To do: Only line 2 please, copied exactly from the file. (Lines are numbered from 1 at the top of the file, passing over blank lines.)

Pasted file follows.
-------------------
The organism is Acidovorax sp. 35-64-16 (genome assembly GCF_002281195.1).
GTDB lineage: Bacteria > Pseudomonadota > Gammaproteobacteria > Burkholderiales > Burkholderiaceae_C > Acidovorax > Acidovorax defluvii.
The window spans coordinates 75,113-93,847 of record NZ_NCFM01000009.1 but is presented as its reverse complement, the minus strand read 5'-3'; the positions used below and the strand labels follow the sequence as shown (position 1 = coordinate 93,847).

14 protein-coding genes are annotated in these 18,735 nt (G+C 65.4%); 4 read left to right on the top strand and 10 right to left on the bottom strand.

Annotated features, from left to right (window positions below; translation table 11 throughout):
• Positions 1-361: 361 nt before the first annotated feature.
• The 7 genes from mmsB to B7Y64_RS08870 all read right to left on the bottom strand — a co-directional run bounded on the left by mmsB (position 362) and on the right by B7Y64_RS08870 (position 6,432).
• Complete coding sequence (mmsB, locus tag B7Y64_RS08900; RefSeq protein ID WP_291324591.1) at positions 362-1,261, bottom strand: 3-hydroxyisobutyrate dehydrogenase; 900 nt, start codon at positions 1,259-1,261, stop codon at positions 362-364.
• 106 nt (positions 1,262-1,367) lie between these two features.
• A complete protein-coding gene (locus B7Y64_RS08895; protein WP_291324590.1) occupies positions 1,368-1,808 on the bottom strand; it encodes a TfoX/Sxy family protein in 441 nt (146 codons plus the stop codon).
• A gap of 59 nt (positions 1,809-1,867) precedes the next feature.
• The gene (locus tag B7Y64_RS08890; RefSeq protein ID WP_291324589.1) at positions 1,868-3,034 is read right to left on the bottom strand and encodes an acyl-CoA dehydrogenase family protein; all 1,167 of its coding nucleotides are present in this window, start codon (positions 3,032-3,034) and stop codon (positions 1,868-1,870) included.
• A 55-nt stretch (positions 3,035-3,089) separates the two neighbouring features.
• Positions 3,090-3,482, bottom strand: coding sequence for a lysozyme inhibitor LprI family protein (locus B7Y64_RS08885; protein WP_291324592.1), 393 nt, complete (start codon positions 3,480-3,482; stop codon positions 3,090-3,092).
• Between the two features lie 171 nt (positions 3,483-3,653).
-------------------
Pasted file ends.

GTDB lineage: Bacteria > Pseudomonadota > Gammaproteobacteria > Burkholderiales > Burkholderiaceae_C > Acidovorax > Acidovorax defluvii.